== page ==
Seaside Heights NJ DWI Lawyer

Former DWI Prosecutors Who are Dual Certified in Alcotest Testing and Field Sobriety TestingAlthough Seaside may be more popularly known as the location of MTV’s reality television show, The Jersey Shore, it is also a town that in recent years has come to have many DWI arrests. With a number of popular bars and restaurants in town including Karma, Bamboo and Hemingway’s, there is considerable alcohol consumption in the town that can result in drunk driving. Over the last two years, over 300 DUI and DWI charges were issued in Seaside Heights. The high amount of driving while intoxicated and under the influence of marijuana, heroin and other drugs is attributable to both the vigilance of Seaside Heights’ law enforcement officers and major highways like Route 35 and Route 37. If you or your loved one has been charged with DWI in Seaside Heights, you need to retain the most experienced attorney you can find as there is no plea bargaining. Your lawyer must possess the know how and skill to successfully present an issue to defeat the charge, otherwise, the prosecutor nor judge in Seaside Heights Municipal Court have authority to proceed with a downgrade. Our lawyers, several of whom are former DWI prosecutors, have the experience and knowledge needed to accomplish this objective. Take a hard look at our credentials, that which counts if you want success, and we are confident that we are a firm you should speaking to defend your driving while intoxicated violation in Seaside. Call us anytime 24/7 at 732-286-6500.

What Must be Presented by the Prosecutor to Prove a N.J.S.A. 39:4-50 Violation?

Driving While Intoxicated (DWI) is governed under N.J.S.A. 39:4-50, which makes it unlawful for a person to operate a motor vehicle with a blood alcohol concentration (BAC) that exceeds 0.08%. To convict someone of a DWI, the Seaside Heights prosecutor must demonstrate that the defendant was “operating” the vehicle while they were intoxicated. This must be proven beyond a reasonable doubt, which is difficult when the defendant has strong legal representation. After the state proves the operational element of the offense, they must then prove that the person operating the vehicle was in fact intoxicated. This is done primarily through two tests, namely Field Sobriety Tests and the Alcotest 7110 (Breathalyzer).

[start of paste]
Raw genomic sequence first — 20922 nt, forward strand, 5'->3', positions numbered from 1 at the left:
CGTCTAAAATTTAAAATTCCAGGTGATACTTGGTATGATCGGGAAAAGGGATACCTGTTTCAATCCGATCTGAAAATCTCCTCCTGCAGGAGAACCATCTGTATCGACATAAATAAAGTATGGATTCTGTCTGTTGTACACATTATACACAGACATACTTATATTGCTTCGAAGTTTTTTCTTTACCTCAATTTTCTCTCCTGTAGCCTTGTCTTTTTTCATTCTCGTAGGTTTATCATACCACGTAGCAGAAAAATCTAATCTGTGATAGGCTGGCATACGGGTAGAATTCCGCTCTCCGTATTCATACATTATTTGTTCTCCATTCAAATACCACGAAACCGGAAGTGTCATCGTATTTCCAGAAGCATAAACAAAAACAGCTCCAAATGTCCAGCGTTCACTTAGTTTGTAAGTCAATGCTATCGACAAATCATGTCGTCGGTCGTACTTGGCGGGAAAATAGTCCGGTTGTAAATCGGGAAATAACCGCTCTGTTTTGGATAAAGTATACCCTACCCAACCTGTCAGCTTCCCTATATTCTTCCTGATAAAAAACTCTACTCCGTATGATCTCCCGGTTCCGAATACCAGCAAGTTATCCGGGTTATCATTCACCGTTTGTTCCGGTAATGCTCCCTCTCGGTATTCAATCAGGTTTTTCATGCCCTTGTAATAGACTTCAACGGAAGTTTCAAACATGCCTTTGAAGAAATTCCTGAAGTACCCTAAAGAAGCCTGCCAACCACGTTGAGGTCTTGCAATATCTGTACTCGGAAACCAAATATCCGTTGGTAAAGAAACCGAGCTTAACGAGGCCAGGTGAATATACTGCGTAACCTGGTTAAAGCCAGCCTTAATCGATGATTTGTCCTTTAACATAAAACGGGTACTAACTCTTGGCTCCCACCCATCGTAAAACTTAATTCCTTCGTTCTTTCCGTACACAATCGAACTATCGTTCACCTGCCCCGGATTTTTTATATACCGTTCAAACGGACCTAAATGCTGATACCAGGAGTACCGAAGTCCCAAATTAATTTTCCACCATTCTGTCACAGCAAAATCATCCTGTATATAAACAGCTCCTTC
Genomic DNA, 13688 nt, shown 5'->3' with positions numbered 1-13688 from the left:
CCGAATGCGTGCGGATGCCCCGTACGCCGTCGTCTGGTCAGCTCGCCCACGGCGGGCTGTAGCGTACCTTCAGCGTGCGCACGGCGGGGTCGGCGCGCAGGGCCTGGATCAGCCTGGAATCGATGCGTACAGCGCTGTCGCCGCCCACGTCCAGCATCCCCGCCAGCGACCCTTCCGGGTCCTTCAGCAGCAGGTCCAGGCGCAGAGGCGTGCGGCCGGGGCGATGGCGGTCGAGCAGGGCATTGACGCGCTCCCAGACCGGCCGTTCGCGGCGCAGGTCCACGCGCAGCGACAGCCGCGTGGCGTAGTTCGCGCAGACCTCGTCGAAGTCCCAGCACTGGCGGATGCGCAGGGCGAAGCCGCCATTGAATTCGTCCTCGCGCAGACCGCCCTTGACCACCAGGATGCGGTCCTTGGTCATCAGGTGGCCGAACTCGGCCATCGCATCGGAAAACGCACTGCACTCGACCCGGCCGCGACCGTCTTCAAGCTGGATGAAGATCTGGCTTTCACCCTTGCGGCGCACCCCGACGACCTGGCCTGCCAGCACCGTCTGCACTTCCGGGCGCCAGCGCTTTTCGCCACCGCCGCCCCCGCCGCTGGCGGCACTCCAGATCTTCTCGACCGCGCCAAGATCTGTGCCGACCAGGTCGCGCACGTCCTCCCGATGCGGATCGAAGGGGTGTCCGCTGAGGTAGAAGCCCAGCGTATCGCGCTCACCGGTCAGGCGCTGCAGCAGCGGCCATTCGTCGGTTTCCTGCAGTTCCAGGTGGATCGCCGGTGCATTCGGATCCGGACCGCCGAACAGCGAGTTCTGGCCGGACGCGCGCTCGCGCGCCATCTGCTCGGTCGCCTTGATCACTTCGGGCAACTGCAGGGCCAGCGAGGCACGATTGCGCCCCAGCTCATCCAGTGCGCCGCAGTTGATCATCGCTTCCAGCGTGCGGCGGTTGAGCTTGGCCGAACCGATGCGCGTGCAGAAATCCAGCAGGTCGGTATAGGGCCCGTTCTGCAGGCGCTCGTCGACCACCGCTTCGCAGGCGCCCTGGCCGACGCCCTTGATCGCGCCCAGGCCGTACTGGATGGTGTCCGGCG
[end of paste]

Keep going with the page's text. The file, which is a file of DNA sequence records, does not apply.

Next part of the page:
1. Field Sobriety Tests. The purposes of the field sobriety tests are twofold. First, these tests are given to drunk driving suspects in the field in order to help establish probable cause to believe that the suspect is under the influence of alcohol or drugs. After an intoxicated driving suspect has been arrested, the police will frequently administer a second series of tests in the police station in order to gather evidence to prove the defendant’s state of intoxication beyond a reasonable doubt. These tests often involve physical and psychological components. The most common ones that most people are familiar with are having to say the alphabet backwards, walk in a straight line, touch your index finger to your nose, etc. Failure to perform well in either the field or in the station will often be powerful evidence of intoxication at trial.
  2. Alcotest 7110 Breath Test Reading. While the field tests may be probative of a person’s level of intoxication, they are not dispositive. A lot of weight in DWI cases is given to the results of the breath test that is conducted upon arrest. In the State of New Jersey, the Alcotest 7110, manufactured by Drager Industries, is the primary way that this is done. The test consists of two separate readings per test, one reading via infrared sensing and the other reading consisting of an electrochemical component. All in all, after two tests, the four readings are compiled together to provide a very accurate indication of a person’s BAC. Procedurally, this test is very complicated for law enforcement officials to perform.